Many folk forget, in this part of the world, the temporary racetrack phenomenon actually began in New Zealand. It kicked off in early 1985 with Wellington’s ‘round the docks’ Nissan Sport 500. The windy city’s street circuit lived on for another 11 years as NZ’s highest pro le motor race of the era.
The ‘wharfare’ ceased in late 1996, just as Australia’s Group A category was rebranded and reorganised into V8 Supercars. Controlling body AVESCO, later known as V8 Supercars Australia, spent the next decade hell-bent on getting a street race up in Kiwiland.
Auckland was initially announced as the venue, with a media event held in CBD involving drivers, promotional cars and a track map handed out. However, the country’s Resource Management Act, helping Kiwis manage (and mismanage) environmental issues, killed the proposed track and stillborn event stone cold. Strike one.
Plan B saw Wellington thrust back into the limelight, with a circuit skirting Westpac stadium and harbour touted. Despite overwhelming support for the race (85 percent of the 12,000 public submissions were pro-race), the RMA again sank hopes of a rejuvenated dockside event. Strike two.
Next to step up to the plate was Hamilton, NZ’s fourth biggest city, population 165,000. Now, we’re sure that Hamilton has plenty of things going for it, but the Frankton business district is not exactly a picture-postcard location. Yes, the 3.31km layout ran alongside Waikato Stadium – home of Super 14 rugby team the Chiefs – and also past the international cricket venue at Seddon Park. But it also took in ‘landmarks’ as diverse as plumbing supply businesses, op shops, mechanical workshops and railway sidings. Think street circuits and images of harbours, beaches or parklands spring to mind. Aerial shots of Hamilton’s roofs – admittedly in an impressive range of building materials and shades of grey – fell a long way short of other glamour locations. It lacked the pizzazz needed to get paying punters back for more.
The whole thing smacked of V8 Supercars Australia’s desperation to get a New Zealand street race happening and accepting the only deal that came its way. Underwriting it all was a promoter named Caleta Streetrace Management Limited, which had a deal to run the event with Hamilton City Council.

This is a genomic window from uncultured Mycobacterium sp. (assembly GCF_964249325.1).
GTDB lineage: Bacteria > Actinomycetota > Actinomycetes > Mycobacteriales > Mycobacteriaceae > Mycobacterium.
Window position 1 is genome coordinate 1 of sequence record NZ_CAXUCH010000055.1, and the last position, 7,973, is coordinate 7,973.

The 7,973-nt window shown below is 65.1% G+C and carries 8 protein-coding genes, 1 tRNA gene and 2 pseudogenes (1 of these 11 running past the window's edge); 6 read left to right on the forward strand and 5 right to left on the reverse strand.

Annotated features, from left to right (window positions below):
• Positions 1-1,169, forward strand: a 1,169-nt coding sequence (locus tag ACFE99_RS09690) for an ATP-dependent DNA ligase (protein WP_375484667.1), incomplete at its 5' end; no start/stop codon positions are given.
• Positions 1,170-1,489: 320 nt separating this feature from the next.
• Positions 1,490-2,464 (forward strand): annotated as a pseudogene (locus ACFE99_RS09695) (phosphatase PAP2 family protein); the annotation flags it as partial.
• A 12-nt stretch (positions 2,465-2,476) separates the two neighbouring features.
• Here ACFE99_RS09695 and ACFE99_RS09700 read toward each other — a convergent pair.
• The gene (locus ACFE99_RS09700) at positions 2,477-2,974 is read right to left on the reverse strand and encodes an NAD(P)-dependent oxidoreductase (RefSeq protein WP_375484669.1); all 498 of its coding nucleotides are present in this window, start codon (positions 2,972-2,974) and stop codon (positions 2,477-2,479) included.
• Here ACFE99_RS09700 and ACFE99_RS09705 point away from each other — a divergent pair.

If history tells us anything, it’s that getting things right in year one is vital. To be fair, the 2008 Hamilton 400 was a solid first-up effort. Well organised and well patronised. Yet a common complaint from those with grandstand tickets was poor visibility of the action from their seats.
Drivers and team owners commented on the circuit’s unforgiving nature, with constant changes of directions and ever present kerbs and walls. “When you hit the kerbs it was like being punched in the head,” driver Paul Morris said. Team owner Ross Stone described it as “a hard street race. Hard on the drivers, crews and car – especially on brakes.”
Interestingly enough, Hamilton had the fastest average lap speed, 146km/h, of the five street circuits on the 2010 schedule.
The most memorable moment in year one was Jamie Whincup crashing out of the meeting during qualifying in his Vodafone Falcon. Other cars took flight over a double-chicane that punctuated the main straight. The chicane – a right-left-right flick – was the layout’s most notable feature. As Tony D’Alberto explained, “You have to be very aggressive with it. If you don’t take the correct approach for the final bit then it will fire you into the wall.”
Many experienced just that. But not Garth Tander, who went down in the history books as the first overall winner of the event.
Revisions were made to both the chicane and the grandstands for year two to make it more user-friendly. Crowds were capped pre-event to ensure a more comfortable experience for all, while Whincup returned in 2009 to win both 200km legs. As he did in 2010, although now aboard a VE Commodore.
Organisers dropped ticket prices for year three “in response to tougher economic times” post-GFC, but it wasn’t enough to ensure the event’s viability and the promoter, Caleta Streetrace Management Limited, went broke and pulled out.
V8 Supercars Australia’s own event arm stepped in as the new promoter, entering a new agreement with the Council. But after two more runnings, the category determined that it could not make a go of it and a seven-year contract was cut short.
“While I am sorry to see such a high profile event go,” the local mayor explained at the time, “there has been a cost to the ratepayers which is not sustainable.”
The mayor also cited “ongoing challenges”’ including modest hotel infrastructure, the Canterbury earthquake, Rugby World Cup and economic downturn eating into attendance and corporate sponsorship given Hamilton’s distance from a major corporate centre. Strike three.
For the record, those final two events in Hamilton were won by Rick Kelly and Will Davison.
Thus, the V8s returned to their original NZ venue, Pukekohe Park thereafter, meaning things turned full circle and a Kiwi touring car street race is now consigned to history. Will Australia follow a similar path to trendsetting New Zealand regarding such events?